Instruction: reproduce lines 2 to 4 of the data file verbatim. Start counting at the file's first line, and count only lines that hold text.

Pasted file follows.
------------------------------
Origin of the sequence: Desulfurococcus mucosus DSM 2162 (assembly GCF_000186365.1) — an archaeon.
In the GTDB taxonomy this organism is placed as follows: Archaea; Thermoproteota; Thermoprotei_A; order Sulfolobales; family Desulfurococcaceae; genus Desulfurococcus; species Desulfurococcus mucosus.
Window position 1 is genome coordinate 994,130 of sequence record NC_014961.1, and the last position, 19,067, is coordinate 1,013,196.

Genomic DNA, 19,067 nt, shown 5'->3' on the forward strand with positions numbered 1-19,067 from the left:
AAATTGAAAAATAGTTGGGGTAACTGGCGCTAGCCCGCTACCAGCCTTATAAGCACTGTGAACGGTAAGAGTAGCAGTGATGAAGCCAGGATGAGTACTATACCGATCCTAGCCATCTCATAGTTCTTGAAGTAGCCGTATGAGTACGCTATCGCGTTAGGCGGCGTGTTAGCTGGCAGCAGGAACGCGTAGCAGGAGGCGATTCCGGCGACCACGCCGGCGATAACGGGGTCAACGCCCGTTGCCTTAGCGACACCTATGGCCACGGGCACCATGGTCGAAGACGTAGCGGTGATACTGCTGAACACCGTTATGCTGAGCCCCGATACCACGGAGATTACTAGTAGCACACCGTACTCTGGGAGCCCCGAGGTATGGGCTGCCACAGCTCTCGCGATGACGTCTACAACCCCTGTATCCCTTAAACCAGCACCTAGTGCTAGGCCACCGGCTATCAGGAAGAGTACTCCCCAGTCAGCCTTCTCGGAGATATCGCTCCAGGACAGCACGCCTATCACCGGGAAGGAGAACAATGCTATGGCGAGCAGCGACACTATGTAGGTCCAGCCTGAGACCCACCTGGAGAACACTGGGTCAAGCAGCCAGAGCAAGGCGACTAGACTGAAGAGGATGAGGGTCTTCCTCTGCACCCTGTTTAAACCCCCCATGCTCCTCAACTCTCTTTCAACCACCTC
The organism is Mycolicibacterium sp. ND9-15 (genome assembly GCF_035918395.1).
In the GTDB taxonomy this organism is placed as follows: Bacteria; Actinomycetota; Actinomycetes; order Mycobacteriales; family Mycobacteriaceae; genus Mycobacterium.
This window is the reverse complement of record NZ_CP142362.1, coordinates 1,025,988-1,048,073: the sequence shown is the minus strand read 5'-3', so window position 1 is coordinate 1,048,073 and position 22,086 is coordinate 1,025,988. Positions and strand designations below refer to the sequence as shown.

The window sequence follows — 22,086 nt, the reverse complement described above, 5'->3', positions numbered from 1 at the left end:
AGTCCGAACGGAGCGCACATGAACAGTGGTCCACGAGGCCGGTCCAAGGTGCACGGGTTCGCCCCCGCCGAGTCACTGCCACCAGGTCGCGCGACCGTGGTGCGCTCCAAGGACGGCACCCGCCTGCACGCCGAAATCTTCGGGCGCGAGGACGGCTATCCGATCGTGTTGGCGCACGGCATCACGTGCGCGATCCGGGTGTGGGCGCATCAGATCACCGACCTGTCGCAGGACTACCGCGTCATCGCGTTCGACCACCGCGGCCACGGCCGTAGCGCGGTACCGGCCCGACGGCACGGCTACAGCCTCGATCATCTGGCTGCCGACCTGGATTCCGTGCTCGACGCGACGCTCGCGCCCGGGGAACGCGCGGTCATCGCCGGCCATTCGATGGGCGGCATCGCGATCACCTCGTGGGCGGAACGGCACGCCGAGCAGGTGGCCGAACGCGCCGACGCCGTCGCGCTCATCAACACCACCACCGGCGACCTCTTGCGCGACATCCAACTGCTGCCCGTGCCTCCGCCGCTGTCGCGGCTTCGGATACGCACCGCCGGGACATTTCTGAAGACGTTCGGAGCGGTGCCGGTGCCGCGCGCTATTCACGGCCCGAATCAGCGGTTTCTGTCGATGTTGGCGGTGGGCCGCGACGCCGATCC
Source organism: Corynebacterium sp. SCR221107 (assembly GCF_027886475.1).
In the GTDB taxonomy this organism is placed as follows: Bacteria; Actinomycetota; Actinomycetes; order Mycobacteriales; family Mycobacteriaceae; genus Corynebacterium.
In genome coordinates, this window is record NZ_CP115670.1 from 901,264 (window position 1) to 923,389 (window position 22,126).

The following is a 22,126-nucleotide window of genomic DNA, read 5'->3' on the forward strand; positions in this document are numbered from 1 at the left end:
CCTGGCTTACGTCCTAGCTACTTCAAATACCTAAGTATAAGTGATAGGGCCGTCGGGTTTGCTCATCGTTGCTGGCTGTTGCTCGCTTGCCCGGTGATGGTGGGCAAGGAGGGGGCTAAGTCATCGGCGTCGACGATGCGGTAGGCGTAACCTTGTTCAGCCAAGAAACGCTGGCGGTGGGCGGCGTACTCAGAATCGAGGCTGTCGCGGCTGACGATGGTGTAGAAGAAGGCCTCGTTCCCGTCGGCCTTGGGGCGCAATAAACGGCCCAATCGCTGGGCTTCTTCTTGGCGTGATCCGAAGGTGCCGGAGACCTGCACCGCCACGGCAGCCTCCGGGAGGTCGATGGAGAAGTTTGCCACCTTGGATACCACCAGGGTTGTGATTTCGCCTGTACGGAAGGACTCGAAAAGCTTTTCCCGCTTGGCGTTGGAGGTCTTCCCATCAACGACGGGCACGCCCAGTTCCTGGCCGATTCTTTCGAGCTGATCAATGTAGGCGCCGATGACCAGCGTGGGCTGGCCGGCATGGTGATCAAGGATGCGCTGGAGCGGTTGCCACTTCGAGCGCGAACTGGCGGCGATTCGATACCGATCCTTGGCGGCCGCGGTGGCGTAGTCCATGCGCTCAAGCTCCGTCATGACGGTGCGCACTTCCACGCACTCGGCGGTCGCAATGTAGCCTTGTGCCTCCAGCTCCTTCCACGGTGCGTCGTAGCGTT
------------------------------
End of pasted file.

In the GTDB taxonomy this organism is placed as follows: Archaea; Thermoproteota; Thermoprotei_A; order Sulfolobales; family Desulfurococcaceae; genus Desulfurococcus; species Desulfurococcus mucosus.
Window position 1 is genome coordinate 994,130 of sequence record NC_014961.1, and the last position, 19,067, is coordinate 1,013,196.

Genomic DNA, 19,067 nt, shown 5'->3' on the forward strand with positions numbered 1-19,067 from the left: